- High-yield savings account currently paying 0.4% interest.
Vanguard Account Types:
- Individual taxable accounts
- Joint (or trust) taxable accounts
- Traditional and Roth IRAs
- SEP IRAs
- IRA transfers
- 401(k) rollovers.
Vanguard Educational Tools:
- The Vanguard Blog: Opinions from Vanguard’s leaders and practical financial advice for all your money questions.
- Investment Insights, Research, and Commentary: You can access expert analysis and economic research to help you boost your confidence in making investment decisions.
Betterment is also right up there with additional features that will help educate and take your money further.
Betterment’s Additional Features:
- Resource Center: An excellent place to learn more about finances and get investing insight from the pros.
- Tools and Calculators: These tools and calculators were designed to help you build your financial plan.
- Research and Reports: Finally, if you’re looking to gain a deeper understanding of Betterment’s investment methodologies, check out the Research Archives.
Which One Is a Better Choice?
Are you ready for this? The answer is neither – because both of these tools are awesome.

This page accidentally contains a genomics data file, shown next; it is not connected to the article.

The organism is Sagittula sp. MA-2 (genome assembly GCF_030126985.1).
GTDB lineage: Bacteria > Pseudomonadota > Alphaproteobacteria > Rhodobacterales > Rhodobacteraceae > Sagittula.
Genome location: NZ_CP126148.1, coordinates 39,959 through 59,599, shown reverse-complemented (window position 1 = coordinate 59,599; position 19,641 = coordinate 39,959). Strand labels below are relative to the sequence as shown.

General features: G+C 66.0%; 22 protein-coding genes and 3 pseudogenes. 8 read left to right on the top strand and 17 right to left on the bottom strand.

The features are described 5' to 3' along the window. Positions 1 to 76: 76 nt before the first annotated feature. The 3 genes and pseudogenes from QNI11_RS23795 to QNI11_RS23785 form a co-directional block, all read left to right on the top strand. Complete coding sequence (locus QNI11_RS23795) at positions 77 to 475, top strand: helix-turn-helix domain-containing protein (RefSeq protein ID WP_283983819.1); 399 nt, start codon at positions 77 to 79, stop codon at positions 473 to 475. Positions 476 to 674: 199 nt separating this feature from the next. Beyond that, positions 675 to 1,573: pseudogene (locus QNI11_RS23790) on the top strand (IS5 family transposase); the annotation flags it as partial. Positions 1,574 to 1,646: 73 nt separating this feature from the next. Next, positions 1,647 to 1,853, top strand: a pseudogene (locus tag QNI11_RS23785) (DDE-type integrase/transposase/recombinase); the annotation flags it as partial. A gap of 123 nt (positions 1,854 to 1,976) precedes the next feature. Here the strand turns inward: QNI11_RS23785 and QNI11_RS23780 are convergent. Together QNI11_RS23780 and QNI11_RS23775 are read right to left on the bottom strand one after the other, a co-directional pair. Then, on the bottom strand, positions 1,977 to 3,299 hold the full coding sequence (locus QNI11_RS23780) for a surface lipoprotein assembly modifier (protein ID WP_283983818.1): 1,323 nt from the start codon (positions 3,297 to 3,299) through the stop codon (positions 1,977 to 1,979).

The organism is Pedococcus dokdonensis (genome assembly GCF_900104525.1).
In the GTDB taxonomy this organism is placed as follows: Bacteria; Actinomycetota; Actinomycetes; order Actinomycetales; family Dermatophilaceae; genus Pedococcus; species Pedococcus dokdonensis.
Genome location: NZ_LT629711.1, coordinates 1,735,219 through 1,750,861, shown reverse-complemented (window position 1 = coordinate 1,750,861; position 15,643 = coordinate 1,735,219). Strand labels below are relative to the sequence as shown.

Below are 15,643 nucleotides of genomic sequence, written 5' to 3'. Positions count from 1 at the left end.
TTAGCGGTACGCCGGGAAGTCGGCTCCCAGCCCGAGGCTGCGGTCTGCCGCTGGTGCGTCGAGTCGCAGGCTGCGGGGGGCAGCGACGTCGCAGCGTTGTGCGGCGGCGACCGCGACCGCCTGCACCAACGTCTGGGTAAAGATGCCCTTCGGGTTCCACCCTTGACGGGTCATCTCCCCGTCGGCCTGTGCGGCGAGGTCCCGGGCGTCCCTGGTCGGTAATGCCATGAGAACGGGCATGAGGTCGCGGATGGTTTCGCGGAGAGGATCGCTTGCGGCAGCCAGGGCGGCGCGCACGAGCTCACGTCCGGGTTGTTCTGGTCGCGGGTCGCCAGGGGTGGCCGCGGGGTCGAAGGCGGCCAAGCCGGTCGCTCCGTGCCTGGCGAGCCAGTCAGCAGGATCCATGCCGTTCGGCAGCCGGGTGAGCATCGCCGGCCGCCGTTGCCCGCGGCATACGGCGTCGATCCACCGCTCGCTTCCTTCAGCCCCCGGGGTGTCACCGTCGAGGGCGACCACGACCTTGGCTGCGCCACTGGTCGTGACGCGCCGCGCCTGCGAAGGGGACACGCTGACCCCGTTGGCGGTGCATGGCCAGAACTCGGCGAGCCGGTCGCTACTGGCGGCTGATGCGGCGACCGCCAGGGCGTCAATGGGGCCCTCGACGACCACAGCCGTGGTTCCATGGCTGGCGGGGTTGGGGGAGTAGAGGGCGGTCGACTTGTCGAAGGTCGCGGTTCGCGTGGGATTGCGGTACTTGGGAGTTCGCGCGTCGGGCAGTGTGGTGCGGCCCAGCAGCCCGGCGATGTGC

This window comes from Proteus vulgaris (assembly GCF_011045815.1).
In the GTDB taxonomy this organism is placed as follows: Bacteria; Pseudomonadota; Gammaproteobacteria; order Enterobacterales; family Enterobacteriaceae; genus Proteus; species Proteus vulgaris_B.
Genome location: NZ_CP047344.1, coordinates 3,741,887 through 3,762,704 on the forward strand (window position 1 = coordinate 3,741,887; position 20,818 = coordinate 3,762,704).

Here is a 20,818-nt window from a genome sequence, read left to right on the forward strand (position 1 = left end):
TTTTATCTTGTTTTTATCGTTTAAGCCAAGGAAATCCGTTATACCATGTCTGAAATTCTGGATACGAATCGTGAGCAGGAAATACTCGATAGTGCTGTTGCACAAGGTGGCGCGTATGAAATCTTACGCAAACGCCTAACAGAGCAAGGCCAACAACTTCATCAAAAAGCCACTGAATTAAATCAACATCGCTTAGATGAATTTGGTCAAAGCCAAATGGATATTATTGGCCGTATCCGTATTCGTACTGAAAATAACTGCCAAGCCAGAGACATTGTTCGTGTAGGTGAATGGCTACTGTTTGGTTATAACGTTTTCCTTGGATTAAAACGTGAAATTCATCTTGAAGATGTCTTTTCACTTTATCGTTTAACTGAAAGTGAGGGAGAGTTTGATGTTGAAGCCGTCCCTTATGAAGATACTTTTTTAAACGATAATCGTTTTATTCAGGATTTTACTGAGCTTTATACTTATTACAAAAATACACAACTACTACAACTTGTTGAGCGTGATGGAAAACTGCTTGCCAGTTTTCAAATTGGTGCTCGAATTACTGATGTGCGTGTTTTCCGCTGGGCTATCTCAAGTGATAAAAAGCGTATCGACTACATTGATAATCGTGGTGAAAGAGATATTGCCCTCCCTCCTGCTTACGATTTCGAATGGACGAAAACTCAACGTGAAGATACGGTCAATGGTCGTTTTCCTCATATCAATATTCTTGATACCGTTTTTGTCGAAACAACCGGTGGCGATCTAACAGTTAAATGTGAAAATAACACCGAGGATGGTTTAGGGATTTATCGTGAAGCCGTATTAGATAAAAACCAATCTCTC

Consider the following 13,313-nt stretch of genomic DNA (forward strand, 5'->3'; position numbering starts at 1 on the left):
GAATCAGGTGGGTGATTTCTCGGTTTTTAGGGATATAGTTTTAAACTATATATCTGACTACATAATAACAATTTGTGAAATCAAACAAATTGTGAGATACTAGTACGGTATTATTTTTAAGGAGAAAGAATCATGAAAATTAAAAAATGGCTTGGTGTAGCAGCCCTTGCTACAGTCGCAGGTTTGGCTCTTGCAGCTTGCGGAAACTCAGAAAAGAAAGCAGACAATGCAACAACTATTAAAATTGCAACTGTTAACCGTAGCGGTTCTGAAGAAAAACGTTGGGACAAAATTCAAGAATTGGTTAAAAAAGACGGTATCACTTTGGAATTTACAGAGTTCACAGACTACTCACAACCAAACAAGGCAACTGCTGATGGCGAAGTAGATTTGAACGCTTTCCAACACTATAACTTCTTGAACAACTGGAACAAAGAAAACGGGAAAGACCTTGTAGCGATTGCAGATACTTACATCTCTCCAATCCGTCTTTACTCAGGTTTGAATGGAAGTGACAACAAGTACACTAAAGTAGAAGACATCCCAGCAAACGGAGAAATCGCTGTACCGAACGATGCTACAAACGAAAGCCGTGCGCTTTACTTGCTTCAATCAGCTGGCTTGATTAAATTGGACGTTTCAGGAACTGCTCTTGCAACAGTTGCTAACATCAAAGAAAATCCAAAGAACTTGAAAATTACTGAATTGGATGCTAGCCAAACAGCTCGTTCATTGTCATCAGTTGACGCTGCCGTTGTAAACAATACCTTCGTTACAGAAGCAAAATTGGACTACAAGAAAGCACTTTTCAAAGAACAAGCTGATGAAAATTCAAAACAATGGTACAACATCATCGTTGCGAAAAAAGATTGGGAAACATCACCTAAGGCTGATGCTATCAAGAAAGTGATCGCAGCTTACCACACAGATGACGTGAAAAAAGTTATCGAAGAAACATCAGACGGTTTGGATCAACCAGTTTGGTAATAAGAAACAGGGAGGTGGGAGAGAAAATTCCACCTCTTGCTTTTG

I couldn’t choose one winner because, the truth is, both a Vanguard or a Betterment portfolio can be incredibly useful for building wealth.
I personally think Betterment is a fantastic way to start, especially if you’re relatively new to the game (even though it’s also ideal for seasoned investors who don’t really have the time or want to re-evaluate their fund options).
Betterment will educate you about your risk tolerance, your needs around your asset allocation and different account types, helping you gain knowledge before you decide to manage your own investments.
That’s what I did – first started out with a low-cost Betterment portfolio, then started investing with Vanguard directly because I have the time, interest, and skills required to rebalance my own portfolio. (Plus it’s more fun.)